Urban planning has undoubtedly evolved rapidly since the beginning of the 20th century. The Atlantic Cities wrote an article detailing the latest exhibit put on by SPUR (San Francisco Planning and Urban Research Association) called “Grand Reductions: Ten diagrams that changed urban planning” which presents vital changes in urban planning through the use of 10 important diagrams.
The image above is Frank Lloyd Wright’s “Broadacre City,” a proposed urban development designed to give each landowner one acre of property on a 36 square mile parcel of land. The idea was first made public in 1932 during the rise of America’s shift towards suburbanization and sprawl. Wright’s idea would only have furthered the suburban problem that is currently being beaten down by the new-age urbanism of shared spaces and tight-knit communities in urban centers. As Broadacre City spaces neighbors out and focuses on land rather than community, an America modeled after this vision would leave citizens distant and isolated.
Hippodamus of Miletus of the 5th century BC is often regarded as the “father” of urban planning. From his wikipedia:
His plans of Greek cities were characterised by order and regularity in contrast to the more intricacy and confusion common to cities of that period, even Athens. He is seen as the originator of the idea that a town plan might formally embody and clarify a rational social order.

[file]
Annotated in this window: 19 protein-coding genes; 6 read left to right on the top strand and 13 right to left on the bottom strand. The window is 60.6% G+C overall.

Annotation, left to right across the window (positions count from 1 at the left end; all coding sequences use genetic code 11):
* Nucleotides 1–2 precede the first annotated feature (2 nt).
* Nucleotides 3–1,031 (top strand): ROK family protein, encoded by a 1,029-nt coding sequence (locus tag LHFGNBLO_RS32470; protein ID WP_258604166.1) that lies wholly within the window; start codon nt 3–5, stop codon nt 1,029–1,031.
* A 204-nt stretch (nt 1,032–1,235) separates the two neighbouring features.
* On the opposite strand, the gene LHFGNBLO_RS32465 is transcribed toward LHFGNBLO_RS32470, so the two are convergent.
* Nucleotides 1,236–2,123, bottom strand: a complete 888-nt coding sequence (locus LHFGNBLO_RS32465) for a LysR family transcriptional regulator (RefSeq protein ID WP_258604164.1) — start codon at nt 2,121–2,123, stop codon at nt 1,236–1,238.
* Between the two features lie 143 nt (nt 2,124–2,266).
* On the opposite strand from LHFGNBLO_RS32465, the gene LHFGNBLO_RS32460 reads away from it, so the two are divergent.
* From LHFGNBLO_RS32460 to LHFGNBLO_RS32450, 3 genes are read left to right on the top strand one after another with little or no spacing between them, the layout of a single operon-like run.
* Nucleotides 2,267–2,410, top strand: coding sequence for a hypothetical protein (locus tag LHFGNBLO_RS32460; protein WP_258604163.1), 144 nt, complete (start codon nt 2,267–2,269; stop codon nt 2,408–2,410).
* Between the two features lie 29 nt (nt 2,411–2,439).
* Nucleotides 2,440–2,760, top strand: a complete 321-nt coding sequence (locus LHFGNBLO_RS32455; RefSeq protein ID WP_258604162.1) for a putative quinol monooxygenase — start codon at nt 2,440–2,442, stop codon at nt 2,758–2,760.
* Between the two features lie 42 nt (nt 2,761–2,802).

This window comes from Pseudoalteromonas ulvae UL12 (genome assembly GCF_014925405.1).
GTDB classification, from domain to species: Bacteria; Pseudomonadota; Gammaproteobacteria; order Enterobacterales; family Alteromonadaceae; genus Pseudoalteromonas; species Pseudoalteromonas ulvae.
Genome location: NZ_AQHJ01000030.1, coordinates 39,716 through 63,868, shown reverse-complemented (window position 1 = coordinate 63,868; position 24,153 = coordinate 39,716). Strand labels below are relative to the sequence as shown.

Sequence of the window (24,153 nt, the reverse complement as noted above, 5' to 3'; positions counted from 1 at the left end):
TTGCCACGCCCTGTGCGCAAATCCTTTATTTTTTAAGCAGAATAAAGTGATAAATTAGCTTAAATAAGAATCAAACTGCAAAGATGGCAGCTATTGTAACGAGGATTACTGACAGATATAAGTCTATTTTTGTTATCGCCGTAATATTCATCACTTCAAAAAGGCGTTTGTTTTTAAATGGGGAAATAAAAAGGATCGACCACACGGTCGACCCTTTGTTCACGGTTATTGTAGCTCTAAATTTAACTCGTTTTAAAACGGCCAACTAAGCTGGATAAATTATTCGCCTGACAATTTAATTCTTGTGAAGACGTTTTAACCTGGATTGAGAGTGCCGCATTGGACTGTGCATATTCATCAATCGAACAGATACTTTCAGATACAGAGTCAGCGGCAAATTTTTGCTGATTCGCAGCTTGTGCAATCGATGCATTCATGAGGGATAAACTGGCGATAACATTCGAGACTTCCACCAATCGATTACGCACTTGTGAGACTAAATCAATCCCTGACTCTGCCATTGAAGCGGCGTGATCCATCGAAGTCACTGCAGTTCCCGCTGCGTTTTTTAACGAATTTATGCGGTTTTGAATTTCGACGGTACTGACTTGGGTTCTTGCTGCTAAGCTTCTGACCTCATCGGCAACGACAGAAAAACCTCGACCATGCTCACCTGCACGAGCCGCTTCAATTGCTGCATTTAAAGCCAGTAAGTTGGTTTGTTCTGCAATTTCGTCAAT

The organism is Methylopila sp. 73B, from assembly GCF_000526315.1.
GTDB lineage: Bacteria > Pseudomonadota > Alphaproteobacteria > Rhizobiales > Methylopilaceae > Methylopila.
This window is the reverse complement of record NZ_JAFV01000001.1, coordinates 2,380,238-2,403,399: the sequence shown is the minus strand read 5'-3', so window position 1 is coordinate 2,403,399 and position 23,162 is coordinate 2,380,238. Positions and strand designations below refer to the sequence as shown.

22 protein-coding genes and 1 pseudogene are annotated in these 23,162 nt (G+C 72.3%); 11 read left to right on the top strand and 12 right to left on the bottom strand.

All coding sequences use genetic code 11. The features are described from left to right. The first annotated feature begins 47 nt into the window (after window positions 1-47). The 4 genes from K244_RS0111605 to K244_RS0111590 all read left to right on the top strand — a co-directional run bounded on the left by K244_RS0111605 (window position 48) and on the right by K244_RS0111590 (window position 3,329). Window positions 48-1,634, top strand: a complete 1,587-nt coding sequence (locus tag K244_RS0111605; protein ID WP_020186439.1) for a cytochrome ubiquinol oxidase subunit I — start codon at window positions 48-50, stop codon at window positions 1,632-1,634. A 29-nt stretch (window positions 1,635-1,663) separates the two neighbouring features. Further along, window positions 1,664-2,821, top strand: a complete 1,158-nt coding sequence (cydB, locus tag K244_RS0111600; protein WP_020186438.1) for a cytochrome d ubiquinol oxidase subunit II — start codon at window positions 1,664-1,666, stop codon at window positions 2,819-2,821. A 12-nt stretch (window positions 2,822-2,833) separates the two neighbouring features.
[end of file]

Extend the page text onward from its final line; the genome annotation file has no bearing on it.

One can say that urban planning started with Hippodamus of Miletus, as he introduced orderly city planning which was the first to be truly planned. However, the SPUR exhibition begins its history of modern urban planning with Ebenezer Howard‘s garden city of 1903, seen below.
Ebenezer Howard designed the garden city at the turn of the 20th century in order to combat the polluted and overcrowded cities that made up a large part of urban life in his day. The idea was to have a 12,000 acre city with a population of 58,000 in the center with several smaller cities of 9,000 acres and populations of 32,000 connected by canals to the center city. Spreading everything out would reduce pollution and the entire “garden city” would be roughly 66,000 acres with a population of 250,000. The idea was adopted in the planning of two English towns, Letchworth and Welwyn, but neither worked quite as ideally as Howard’s plan, and both contributed to the problem of urban sprawl characterized by the first half of the 20th century.
This is an interesting concept introduced in New York City’s 1916 zoning laws. It basically says that skyscrapers in New York City must taper off as they get taller as to maximize the amount of sunlight the streets below receive. It’s a clever idea that more cities really should implement. Not only does it make the streets of NYC brighter and more lively, but it also results in what I consider to be a beautiful skyline as seen below.
The exhibition closes with the idea that planners are moving more towards environmental planning due to the ever-increasing global temperature. The focus of planning has shifted and planners are now more conscious of the environment and it can be seen in their work. The environment is a priority whereas it was hardly considered during the first part of the 20th century.
SPUR’s exhibition is open until February 28th, 2013 and is held at the SPUR Urban Center Gallery in San Francisco. It’s free so check it out!
All images and info via The Atlantic Cities and Wikipedia